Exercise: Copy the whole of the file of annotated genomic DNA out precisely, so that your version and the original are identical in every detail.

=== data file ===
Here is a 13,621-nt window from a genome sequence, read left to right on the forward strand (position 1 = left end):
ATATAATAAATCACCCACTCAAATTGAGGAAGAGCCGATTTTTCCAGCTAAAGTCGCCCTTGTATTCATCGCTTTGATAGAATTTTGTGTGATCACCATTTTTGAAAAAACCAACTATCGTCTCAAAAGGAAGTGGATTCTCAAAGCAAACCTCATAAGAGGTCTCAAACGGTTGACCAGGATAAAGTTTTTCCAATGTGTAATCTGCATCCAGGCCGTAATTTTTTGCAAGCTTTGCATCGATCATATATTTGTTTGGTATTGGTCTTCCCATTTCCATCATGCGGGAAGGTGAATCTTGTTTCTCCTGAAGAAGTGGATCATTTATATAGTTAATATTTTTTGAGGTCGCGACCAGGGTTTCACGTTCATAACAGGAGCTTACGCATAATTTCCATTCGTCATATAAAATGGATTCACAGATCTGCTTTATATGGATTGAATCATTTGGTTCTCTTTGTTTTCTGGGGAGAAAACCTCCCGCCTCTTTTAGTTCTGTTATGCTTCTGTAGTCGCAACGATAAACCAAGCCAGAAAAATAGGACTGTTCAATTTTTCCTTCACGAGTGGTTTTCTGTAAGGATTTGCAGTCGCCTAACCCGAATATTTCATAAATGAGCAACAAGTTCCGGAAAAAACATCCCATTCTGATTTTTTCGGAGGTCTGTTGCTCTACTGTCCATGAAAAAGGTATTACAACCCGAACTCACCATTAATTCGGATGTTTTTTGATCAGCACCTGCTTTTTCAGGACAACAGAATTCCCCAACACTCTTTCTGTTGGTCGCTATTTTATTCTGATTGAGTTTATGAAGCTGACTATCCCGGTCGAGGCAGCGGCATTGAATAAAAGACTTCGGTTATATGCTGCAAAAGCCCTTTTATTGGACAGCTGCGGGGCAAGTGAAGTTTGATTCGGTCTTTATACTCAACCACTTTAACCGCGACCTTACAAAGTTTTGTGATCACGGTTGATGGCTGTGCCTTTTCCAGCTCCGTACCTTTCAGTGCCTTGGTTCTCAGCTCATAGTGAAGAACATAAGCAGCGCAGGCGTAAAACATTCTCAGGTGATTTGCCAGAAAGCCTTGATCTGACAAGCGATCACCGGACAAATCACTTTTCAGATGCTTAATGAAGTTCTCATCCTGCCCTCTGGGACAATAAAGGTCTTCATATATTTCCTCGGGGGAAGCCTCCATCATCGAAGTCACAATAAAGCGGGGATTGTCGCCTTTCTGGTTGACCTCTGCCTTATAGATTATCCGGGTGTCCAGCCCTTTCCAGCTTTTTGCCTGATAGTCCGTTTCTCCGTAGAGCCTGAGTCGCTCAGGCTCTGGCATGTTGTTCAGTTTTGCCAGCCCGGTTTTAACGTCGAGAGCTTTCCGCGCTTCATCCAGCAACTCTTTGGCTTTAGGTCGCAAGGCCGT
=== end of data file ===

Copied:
Here is a 13,621-nt window from a genome sequence, read left to right on the forward strand (position 1 = left end):
ATATAATAAATCACCCACTCAAATTGAGGAAGAGCCGATTTTTCCAGCTAAAGTCGCCCTTGTATTCATCGCTTTGATAGAATTTTGTGTGATCACCATTTTTGAAAAAACCAACTATCGTCTCAAAAGGAAGTGGATTCTCAAAGCAAACCTCATAAGAGGTCTCAAACGGTTGACCAGGATAAAGTTTTTCCAATGTGTAATCTGCATCCAGGCCGTAATTTTTTGCAAGCTTTGCATCGATCATATATTTGTTTGGTATTGGTCTTCCCATTTCCATCATGCGGGAAGGTGAATCTTGTTTCTCCTGAAGAAGTGGATCATTTATATAGTTAATATTTTTTGAGGTCGCGACCAGGGTTTCACGTTCATAACAGGAGCTTACGCATAATTTCCATTCGTCATATAAAATGGATTCACAGATCTGCTTTATATGGATTGAATCATTTGGTTCTCTTTGTTTTCTGGGGAGAAAACCTCCCGCCTCTTTTAGTTCTGTTATGCTTCTGTAGTCGCAACGATAAACCAAGCCAGAAAAATAGGACTGTTCAATTTTTCCTTCACGAGTGGTTTTCTGTAAGGATTTGCAGTCGCCTAACCCGAATATTTCATAAATGAGCAACAAGTTCCGGAAAAAACATCCCATTCTGATTTTTTCGGAGGTCTGTTGCTCTACTGTCCATGAAAAAGGTATTACAACCCGAACTCACCATTAATTCGGATGTTTTTTGATCAGCACCTGCTTTTTCAGGACAACAGAATTCCCCAACACTCTTTCTGTTGGTCGCTATTTTATTCTGATTGAGTTTATGAAGCTGACTATCCCGGTCGAGGCAGCGGCATTGAATAAAAGACTTCGGTTATATGCTGCAAAAGCCCTTTTATTGGACAGCTGCGGGGCAAGTGAAGTTTGATTCGGTCTTTATACTCAACCACTTTAACCGCGACCTTACAAAGTTTTGTGATCACGGTTGATGGCTGTGCCTTTTCCAGCTCCGTACCTTTCAGTGCCTTGGTTCTCAGCTCATAGTGAAGAACATAAGCAGCGCAGGCGTAAAACATTCTCAGGTGATTTGCCAGAAAGCCTTGATCTGACAAGCGATCACCGGACAAATCACTTTTCAGATGCTTAATGAAGTTCTCATCCTGCCCTCTGGGACAATAAAGGTCTTCATATATTTCCTCGGGGGAAGCCTCCATCATCGAAGTCACAATAAAGCGGGGATTGTCGCCTTTCTGGTTGACCTCTGCCTTATAGATTATCCGGGTGTCCAGCCCTTTCCAGCTTTTTGCCTGATAGTCCGTTTCTCCGTAGAGCCTGAGTCGCTCAGGCTCTGGCATGTTGTTCAGTTTTGCCAGCCCGGTTTTAACGTCGAGAGCTTTCCGCGCTTCATCCAGCAACTCTTTGGCTTTAGGTCGCAAGGCCGT